:fr "Sélectionnez l'action:"}
 :greeting {:en "Hello, %s!"
            :fr "Bonjour, %s!"}}

as well as resources/texts/buttons.edn:

{:buttons {:greet-en {:en "Greet in English"
                      :fr "Saluer en anglais"}
		   :greet-fr {:en "Greet in French"
	                  :fr "Saluer en français"}
           :back {:en "Back"
                  :fr "Dos"}}}

Now you can use cloregram.texts/txt and cloregram.texts/txti functions. Difference is that txti function accepts explicit language code as fifst argument, while txt function uses :language-code field of *current-user*. Both functions accept various arguments possibly used in string formatting.

(ns my-cloregram-bot.handler
  (:require [cloregram.api :as api]
            [cloregram.dynamic :refer :all]
            [cloregram.texts :refer [txt txti]]))
(defn common
  (api/send-message *current-user* 
                    (txt :main) 
					[[[(txt [:buttons :greet-en]) 'my-cloregram-bot.handler/greet {:lang :en}]]
                     [[(txt [:buttons :greet-fr]) 'my-cloregram-bot.handler/greet {:lang :fr}]]]))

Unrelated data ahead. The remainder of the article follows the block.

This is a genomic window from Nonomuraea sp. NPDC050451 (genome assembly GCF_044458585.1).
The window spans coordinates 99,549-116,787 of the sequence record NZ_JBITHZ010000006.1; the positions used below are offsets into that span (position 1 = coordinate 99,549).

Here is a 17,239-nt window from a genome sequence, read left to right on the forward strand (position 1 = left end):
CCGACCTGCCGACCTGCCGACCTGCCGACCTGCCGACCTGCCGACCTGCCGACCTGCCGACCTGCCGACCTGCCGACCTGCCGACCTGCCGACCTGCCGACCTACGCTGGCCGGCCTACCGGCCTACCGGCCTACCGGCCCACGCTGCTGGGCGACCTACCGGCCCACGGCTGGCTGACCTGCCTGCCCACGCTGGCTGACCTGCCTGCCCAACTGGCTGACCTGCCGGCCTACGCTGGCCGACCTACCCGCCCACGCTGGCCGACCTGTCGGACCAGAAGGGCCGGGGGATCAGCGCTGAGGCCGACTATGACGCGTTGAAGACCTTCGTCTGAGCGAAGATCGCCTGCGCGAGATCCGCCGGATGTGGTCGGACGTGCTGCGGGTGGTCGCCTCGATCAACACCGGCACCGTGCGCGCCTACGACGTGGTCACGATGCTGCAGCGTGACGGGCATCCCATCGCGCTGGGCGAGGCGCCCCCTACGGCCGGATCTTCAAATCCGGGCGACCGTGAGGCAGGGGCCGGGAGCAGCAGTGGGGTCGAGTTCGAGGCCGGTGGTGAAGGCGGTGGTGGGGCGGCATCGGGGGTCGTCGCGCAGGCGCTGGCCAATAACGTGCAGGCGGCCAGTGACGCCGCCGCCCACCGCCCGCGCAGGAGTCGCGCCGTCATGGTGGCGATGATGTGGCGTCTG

(defn greet
  [{:keys [lang]}]
  (api/send-message *current-user*
                    (txti lang :greeting (:user/first-name *current-user*))
					[[[(txt [:buttons :back]) 'my-cloregram.handler/common]]]))


Cloregram has powerful integration testing suite in cloregram.validation namespace. Main idea is to simulate behaviour of users with virtual ones and check bot output. This approach in the ideal case allows to test all scenarios, involving any number of virtual users.

Framework has useful fixtures to prepare testing environment and load initial data:

(ns my-cloregram-bot.core-test
  (:require [clojure.test :refer :all]
            [cloregram.validation.fixtures :as fix]))

(use-fixtures :once fix/use-test-environment fix/load-initial-data)

The cloregram.validation.users namespace is responsible for working with virtual users:

(require '[cloregram.validation.users :as u])

(u/add :user-1) ; creates virtual user with username "user-1" and default language code "en"